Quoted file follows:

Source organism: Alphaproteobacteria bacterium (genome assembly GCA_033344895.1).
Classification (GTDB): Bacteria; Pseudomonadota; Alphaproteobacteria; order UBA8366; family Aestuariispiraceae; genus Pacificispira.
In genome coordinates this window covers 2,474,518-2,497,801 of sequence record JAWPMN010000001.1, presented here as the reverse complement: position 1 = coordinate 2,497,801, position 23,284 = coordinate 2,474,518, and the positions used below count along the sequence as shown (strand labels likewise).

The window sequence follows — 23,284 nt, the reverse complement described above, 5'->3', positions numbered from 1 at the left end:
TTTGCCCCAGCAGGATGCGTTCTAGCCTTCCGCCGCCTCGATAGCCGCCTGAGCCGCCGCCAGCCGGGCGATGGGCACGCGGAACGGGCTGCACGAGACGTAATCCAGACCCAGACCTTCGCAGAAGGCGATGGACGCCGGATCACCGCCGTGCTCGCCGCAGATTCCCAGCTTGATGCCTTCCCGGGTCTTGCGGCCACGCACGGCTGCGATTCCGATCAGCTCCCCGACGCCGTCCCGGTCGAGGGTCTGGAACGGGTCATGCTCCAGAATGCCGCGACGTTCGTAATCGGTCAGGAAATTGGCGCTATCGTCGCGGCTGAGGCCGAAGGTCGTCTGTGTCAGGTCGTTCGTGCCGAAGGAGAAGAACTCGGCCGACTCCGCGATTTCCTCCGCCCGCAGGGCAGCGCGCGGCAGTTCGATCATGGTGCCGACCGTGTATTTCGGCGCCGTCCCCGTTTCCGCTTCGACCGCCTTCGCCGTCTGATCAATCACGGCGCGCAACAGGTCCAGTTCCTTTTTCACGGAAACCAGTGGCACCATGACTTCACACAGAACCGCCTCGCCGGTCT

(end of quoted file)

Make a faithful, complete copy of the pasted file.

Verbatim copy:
Source organism: Alphaproteobacteria bacterium (genome assembly GCA_033344895.1).
Classification (GTDB): Bacteria; Pseudomonadota; Alphaproteobacteria; order UBA8366; family Aestuariispiraceae; genus Pacificispira.
In genome coordinates this window covers 2,474,518-2,497,801 of sequence record JAWPMN010000001.1, presented here as the reverse complement: position 1 = coordinate 2,497,801, position 23,284 = coordinate 2,474,518, and the positions used below count along the sequence as shown (strand labels likewise).

The window sequence follows — 23,284 nt, the reverse complement described above, 5'->3', positions numbered from 1 at the left end:
TTTGCCCCAGCAGGATGCGTTCTAGCCTTCCGCCGCCTCGATAGCCGCCTGAGCCGCCGCCAGCCGGGCGATGGGCACGCGGAACGGGCTGCACGAGACGTAATCCAGACCCAGACCTTCGCAGAAGGCGATGGACGCCGGATCACCGCCGTGCTCGCCGCAGATTCCCAGCTTGATGCCTTCCCGGGTCTTGCGGCCACGCACGGCTGCGATTCCGATCAGCTCCCCGACGCCGTCCCGGTCGAGGGTCTGGAACGGGTCATGCTCCAGAATGCCGCGACGTTCGTAATCGGTCAGGAAATTGGCGCTATCGTCGCGGCTGAGGCCGAAGGTCGTCTGTGTCAGGTCGTTCGTGCCGAAGGAGAAGAACTCGGCCGACTCCGCGATTTCCTCCGCCCGCAGGGCAGCGCGCGGCAGTTCGATCATGGTGCCGACCGTGTATTTCGGCGCCGTCCCCGTTTCCGCTTCGACCGCCTTCGCCGTCTGATCAATCACGGCGCGCAACAGGTCCAGTTCCTTTTTCACGGAAACCAGTGGCACCATGACTTCACACAGAACCGCCTCGCCGGTCT